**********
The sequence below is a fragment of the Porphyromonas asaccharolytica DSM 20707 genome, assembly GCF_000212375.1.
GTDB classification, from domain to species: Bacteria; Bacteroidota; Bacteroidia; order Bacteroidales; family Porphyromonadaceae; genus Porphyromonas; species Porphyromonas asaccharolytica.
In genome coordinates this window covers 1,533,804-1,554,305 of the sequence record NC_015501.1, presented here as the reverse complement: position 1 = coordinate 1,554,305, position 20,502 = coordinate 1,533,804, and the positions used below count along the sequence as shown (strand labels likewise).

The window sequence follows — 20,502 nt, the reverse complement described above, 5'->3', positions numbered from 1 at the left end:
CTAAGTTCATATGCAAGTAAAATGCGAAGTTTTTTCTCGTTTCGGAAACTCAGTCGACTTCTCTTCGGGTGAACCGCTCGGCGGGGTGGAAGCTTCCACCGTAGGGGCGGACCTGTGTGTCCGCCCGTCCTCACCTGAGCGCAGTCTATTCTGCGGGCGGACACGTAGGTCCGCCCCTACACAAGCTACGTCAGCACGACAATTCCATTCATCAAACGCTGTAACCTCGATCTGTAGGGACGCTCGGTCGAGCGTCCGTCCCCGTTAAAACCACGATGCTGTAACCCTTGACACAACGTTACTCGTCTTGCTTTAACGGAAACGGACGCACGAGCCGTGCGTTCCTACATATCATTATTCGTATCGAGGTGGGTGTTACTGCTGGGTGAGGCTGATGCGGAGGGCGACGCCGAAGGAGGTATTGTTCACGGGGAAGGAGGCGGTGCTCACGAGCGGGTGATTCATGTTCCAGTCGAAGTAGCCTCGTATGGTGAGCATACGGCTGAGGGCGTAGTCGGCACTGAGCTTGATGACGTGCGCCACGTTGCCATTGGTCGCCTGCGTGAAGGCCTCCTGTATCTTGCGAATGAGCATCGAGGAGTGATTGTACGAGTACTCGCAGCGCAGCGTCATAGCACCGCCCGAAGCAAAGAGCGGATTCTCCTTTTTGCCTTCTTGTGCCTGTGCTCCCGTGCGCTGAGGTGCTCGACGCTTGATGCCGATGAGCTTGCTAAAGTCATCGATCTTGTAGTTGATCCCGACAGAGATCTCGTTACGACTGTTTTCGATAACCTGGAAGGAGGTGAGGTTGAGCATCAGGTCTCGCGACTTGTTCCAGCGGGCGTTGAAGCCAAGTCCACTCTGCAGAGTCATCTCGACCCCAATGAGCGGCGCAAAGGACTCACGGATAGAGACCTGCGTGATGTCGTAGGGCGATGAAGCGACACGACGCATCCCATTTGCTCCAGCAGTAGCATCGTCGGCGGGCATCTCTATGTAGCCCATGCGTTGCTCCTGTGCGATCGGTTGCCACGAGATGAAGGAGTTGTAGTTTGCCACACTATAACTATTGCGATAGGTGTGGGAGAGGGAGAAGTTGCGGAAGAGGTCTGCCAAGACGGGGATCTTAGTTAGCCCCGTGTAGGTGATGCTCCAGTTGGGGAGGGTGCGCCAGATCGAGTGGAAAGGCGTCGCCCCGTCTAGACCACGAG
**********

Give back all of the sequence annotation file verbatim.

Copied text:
The sequence below is a fragment of the Porphyromonas asaccharolytica DSM 20707 genome, assembly GCF_000212375.1.
GTDB classification, from domain to species: Bacteria; Bacteroidota; Bacteroidia; order Bacteroidales; family Porphyromonadaceae; genus Porphyromonas; species Porphyromonas asaccharolytica.
In genome coordinates this window covers 1,533,804-1,554,305 of the sequence record NC_015501.1, presented here as the reverse complement: position 1 = coordinate 1,554,305, position 20,502 = coordinate 1,533,804, and the positions used below count along the sequence as shown (strand labels likewise).

The window sequence follows — 20,502 nt, the reverse complement described above, 5'->3', positions numbered from 1 at the left end:
CTAAGTTCATATGCAAGTAAAATGCGAAGTTTTTTCTCGTTTCGGAAACTCAGTCGACTTCTCTTCGGGTGAACCGCTCGGCGGGGTGGAAGCTTCCACCGTAGGGGCGGACCTGTGTGTCCGCCCGTCCTCACCTGAGCGCAGTCTATTCTGCGGGCGGACACGTAGGTCCGCCCCTACACAAGCTACGTCAGCACGACAATTCCATTCATCAAACGCTGTAACCTCGATCTGTAGGGACGCTCGGTCGAGCGTCCGTCCCCGTTAAAACCACGATGCTGTAACCCTTGACACAACGTTACTCGTCTTGCTTTAACGGAAACGGACGCACGAGCCGTGCGTTCCTACATATCATTATTCGTATCGAGGTGGGTGTTACTGCTGGGTGAGGCTGATGCGGAGGGCGACGCCGAAGGAGGTATTGTTCACGGGGAAGGAGGCGGTGCTCACGAGCGGGTGATTCATGTTCCAGTCGAAGTAGCCTCGTATGGTGAGCATACGGCTGAGGGCGTAGTCGGCACTGAGCTTGATGACGTGCGCCACGTTGCCATTGGTCGCCTGCGTGAAGGCCTCCTGTATCTTGCGAATGAGCATCGAGGAGTGATTGTACGAGTACTCGCAGCGCAGCGTCATAGCACCGCCCGAAGCAAAGAGCGGATTCTCCTTTTTGCCTTCTTGTGCCTGTGCTCCCGTGCGCTGAGGTGCTCGACGCTTGATGCCGATGAGCTTGCTAAAGTCATCGATCTTGTAGTTGATCCCGACAGAGATCTCGTTACGACTGTTTTCGATAACCTGGAAGGAGGTGAGGTTGAGCATCAGGTCTCGCGACTTGTTCCAGCGGGCGTTGAAGCCAAGTCCACTCTGCAGAGTCATCTCGACCCCAATGAGCGGCGCAAAGGACTCACGGATAGAGACCTGCGTGATGTCGTAGGGCGATGAAGCGACACGACGCATCCCATTTGCTCCAGCAGTAGCATCGTCGGCGGGCATCTCTATGTAGCCCATGCGTTGCTCCTGTGCGATCGGTTGCCACGAGATGAAGGAGTTGTAGTTTGCCACACTATAACTATTGCGATAGGTGTGGGAGAGGGAGAAGTTGCGGAAGAGGTCTGCCAAGACGGGGATCTTAGTTAGCCCCGTGTAGGTGATGCTCCAGTTGGGGAGGGTGCGCCAGATCGAGTGGAAAGGCGTCGCCCCGTCTAGACCACGAG